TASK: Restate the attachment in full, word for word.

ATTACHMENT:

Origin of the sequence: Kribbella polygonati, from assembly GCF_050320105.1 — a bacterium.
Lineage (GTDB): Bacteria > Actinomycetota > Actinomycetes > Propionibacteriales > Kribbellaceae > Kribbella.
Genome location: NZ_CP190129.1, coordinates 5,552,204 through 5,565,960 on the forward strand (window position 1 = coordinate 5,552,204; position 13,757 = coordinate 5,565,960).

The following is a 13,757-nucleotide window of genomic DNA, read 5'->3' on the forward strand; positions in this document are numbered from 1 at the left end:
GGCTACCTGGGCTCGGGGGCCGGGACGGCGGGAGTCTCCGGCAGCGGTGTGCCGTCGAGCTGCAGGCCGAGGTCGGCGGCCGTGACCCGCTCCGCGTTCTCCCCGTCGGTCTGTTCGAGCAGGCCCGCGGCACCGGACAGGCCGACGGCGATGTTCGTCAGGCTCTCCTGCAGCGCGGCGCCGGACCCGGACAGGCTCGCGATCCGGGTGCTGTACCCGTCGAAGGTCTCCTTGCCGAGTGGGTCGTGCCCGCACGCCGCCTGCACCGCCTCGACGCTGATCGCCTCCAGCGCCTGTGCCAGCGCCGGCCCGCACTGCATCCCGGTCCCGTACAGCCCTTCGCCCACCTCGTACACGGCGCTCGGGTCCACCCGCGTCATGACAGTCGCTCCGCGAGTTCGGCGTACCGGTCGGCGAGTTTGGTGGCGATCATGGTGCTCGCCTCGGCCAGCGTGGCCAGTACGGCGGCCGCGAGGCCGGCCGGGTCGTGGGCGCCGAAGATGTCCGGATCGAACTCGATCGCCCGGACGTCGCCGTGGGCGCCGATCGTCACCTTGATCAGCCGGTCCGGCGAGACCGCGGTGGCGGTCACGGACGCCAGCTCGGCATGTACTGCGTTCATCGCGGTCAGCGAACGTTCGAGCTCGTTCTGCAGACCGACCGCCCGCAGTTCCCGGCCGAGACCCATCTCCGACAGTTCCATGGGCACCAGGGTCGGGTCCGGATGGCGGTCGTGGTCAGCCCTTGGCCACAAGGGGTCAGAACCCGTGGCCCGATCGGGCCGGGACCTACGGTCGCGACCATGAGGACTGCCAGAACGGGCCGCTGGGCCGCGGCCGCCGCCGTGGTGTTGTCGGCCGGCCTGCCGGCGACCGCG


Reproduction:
Origin of the sequence: Kribbella polygonati, from assembly GCF_050320105.1 — a bacterium.
Lineage (GTDB): Bacteria > Actinomycetota > Actinomycetes > Propionibacteriales > Kribbellaceae > Kribbella.
Genome location: NZ_CP190129.1, coordinates 5,552,204 through 5,565,960 on the forward strand (window position 1 = coordinate 5,552,204; position 13,757 = coordinate 5,565,960).

The following is a 13,757-nucleotide window of genomic DNA, read 5'->3' on the forward strand; positions in this document are numbered from 1 at the left end:
GGCTACCTGGGCTCGGGGGCCGGGACGGCGGGAGTCTCCGGCAGCGGTGTGCCGTCGAGCTGCAGGCCGAGGTCGGCGGCCGTGACCCGCTCCGCGTTCTCCCCGTCGGTCTGTTCGAGCAGGCCCGCGGCACCGGACAGGCCGACGGCGATGTTCGTCAGGCTCTCCTGCAGCGCGGCGCCGGACCCGGACAGGCTCGCGATCCGGGTGCTGTACCCGTCGAAGGTCTCCTTGCCGAGTGGGTCGTGCCCGCACGCCGCCTGCACCGCCTCGACGCTGATCGCCTCCAGCGCCTGTGCCAGCGCCGGCCCGCACTGCATCCCGGTCCCGTACAGCCCTTCGCCCACCTCGTACACGGCGCTCGGGTCCACCCGCGTCATGACAGTCGCTCCGCGAGTTCGGCGTACCGGTCGGCGAGTTTGGTGGCGATCATGGTGCTCGCCTCGGCCAGCGTGGCCAGTACGGCGGCCGCGAGGCCGGCCGGGTCGTGGGCGCCGAAGATGTCCGGATCGAACTCGATCGCCCGGACGTCGCCGTGGGCGCCGATCGTCACCTTGATCAGCCGGTCCGGCGAGACCGCGGTGGCGGTCACGGACGCCAGCTCGGCATGTACTGCGTTCATCGCGGTCAGCGAACGTTCGAGCTCGTTCTGCAGACCGACCGCCCGCAGTTCCCGGCCGAGACCCATCTCCGACAGTTCCATGGGCACCAGGGTCGGGTCCGGATGGCGGTCGTGGTCAGCCCTTGGCCACAAGGGGTCAGAACCCGTGGCCCGATCGGGCCGGGACCTACGGTCGCGACCATGAGGACTGCCAGAACGGGCCGCTGGGCCGCGGCCGCCGCCGTGGTGTTGTCGGCCGGCCTGCCGGCGACCGCG